US 6633173 B1
A circuit is tested for latch-up by scanning an optical beam across the surface, supplying power to the integrated circuit, monitoring the power of the power supply, and detecting latch-up in the integrated circuit by capturing an image of the integrated circuit when the power reaches a predetermined threshold. The captured image is compared with a baseline image to determine where latch-up occurs in the circuit.
1. An apparatus for testing a circuit, comprising:
a scanner for scanning an optical beam across the circuit;
a power supply for supplying power to the circuit;
a monitor for monitoring the power of the power supply during the scanning; and
a detector for detecting latch-up in the circuit, wherein when the monitor determines that the power reaches a predetermined threshold, the detector captures an image of the circuit that indicates where latch-up occurs in the circuit.
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12. A method of testing a circuit, comprising the steps of:
capturing a baseline image of the circuit;
scanning an optical beam across the surface of the circuit;
monitoring the power delivered from a power supply to the circuit during the scanning;
capturing a second image of the circuit when the power reaches a predetermined threshold; and
comparing the baseline image to the second image to determine where latch-up occurs in the circuit.
13. The method of
14. The method of
irradiating the circuit with a low-level light with the power supply on; and
recording a reflected image corresponding to the baseline image.
15. The method of
scanning the optical beam across the surface of the circuit with the power supply off; and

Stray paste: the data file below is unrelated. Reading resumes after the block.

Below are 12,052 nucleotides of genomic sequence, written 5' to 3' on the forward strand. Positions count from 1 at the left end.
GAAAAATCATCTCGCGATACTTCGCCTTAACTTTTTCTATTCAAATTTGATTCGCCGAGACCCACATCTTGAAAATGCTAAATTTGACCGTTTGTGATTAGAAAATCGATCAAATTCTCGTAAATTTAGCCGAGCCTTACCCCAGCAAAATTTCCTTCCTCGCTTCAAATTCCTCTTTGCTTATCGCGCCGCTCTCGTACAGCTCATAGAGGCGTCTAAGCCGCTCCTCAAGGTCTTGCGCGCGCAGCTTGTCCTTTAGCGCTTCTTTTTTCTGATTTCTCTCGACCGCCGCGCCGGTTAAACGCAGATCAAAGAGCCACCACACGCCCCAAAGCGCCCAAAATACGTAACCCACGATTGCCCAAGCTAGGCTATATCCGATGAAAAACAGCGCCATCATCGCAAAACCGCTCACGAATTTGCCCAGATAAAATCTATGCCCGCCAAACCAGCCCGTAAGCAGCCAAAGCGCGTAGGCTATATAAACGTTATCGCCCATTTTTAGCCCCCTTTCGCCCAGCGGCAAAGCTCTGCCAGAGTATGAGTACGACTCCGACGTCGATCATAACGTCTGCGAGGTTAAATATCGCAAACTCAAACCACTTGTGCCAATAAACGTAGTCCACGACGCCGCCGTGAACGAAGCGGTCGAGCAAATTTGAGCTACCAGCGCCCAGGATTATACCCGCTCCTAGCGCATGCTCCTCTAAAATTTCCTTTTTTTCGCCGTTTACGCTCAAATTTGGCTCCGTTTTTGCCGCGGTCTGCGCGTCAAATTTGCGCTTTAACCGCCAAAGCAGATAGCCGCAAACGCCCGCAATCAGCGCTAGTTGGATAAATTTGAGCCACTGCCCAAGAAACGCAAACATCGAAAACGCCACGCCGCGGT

recording a reflected image corresponding to the baseline image.
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This invention relates generally to a method and apparatus for testing integrated circuits. More specifically, this invention relates to a method and apparatus for testing for latch-up in integrated circuits.
A major problem in integrated circuits is a phenomenon known as latch-up. Latch-up occurs when triggering current causes complementary bipolar structures in the integrated circuit to interact electrically, establishing a low-resistance path, thus allowing large current to flow through the circuit. This can cause the circuit to cease functioning or even to self-destruct due to heat damage caused by high power dissipation.
Latch-up may be caused by, e.g., termainal over voltage stress, transient displacement current, ionizing radiation, impace ionization by hot electrons, or light.
A detailed explanation of latch-up is given in, e.g., Silicon Processing for the VLSI ERA, Vol. II, Chapter 6.4, Stanley Wolf, Ph.D., Lattice Press, 1990.
Various techniques have been developed for detecting latch-up in integrated circuits.